Last week Toyota followed the lead of Renault, Honda and BMW and bid adieu to Formula 1 racing. The Financial Times pins Toyota’s decision not only on financial belt tightening, and on the notion that racing just doesn’t move the metal in times of increasing environmental concern. When Leonardo DiCapro becomes the inspiration for an electric car and NASCAR talks about moving from carburetors to fuel injection to save some gas , you know something is afoot. Automakers and part suppliers have been backing away from the racing for many months now. Earlier this year both Subaru and Suzuki exited World Rally Championship racing and Bridgestone recently announced it’s giving up being Formula 1’s exclusive tire supplier.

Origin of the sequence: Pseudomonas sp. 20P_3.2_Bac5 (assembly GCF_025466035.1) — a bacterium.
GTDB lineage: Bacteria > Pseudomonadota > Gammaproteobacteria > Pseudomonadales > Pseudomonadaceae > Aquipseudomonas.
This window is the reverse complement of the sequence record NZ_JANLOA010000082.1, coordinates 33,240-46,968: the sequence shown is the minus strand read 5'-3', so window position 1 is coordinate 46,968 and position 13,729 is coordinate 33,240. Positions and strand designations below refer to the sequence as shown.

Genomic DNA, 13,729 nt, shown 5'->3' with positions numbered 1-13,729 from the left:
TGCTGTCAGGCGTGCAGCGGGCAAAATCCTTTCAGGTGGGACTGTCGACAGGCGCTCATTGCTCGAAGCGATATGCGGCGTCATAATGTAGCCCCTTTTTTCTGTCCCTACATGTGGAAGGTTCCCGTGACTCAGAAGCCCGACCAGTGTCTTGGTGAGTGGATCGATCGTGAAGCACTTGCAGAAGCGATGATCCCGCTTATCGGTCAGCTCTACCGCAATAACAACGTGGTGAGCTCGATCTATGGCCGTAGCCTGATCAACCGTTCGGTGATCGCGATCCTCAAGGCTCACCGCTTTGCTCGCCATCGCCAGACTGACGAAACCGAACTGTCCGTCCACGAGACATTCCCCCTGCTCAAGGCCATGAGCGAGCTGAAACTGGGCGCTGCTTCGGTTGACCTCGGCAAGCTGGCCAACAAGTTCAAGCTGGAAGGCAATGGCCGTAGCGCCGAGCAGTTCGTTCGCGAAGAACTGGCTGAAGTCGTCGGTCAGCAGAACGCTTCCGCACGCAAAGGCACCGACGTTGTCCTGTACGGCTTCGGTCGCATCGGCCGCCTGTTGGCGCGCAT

“Win On Sunday, Sell on Monday” sure hasn’t done the trick for Toyota’s Tundra. Tundras (or their look-alikes) are dominating NASCAR’s Camping World Truck Racing Series, but are also-rans on Monday. Are the racing cut backs just a transient part of tough economic times, or has the tide shifted such that racing sponsorship looses a company as many customers through lack of Green Cred as it gains from the dwindling base of piston heads? Is auto racing still a potent sales tool for car companies, or are those days over?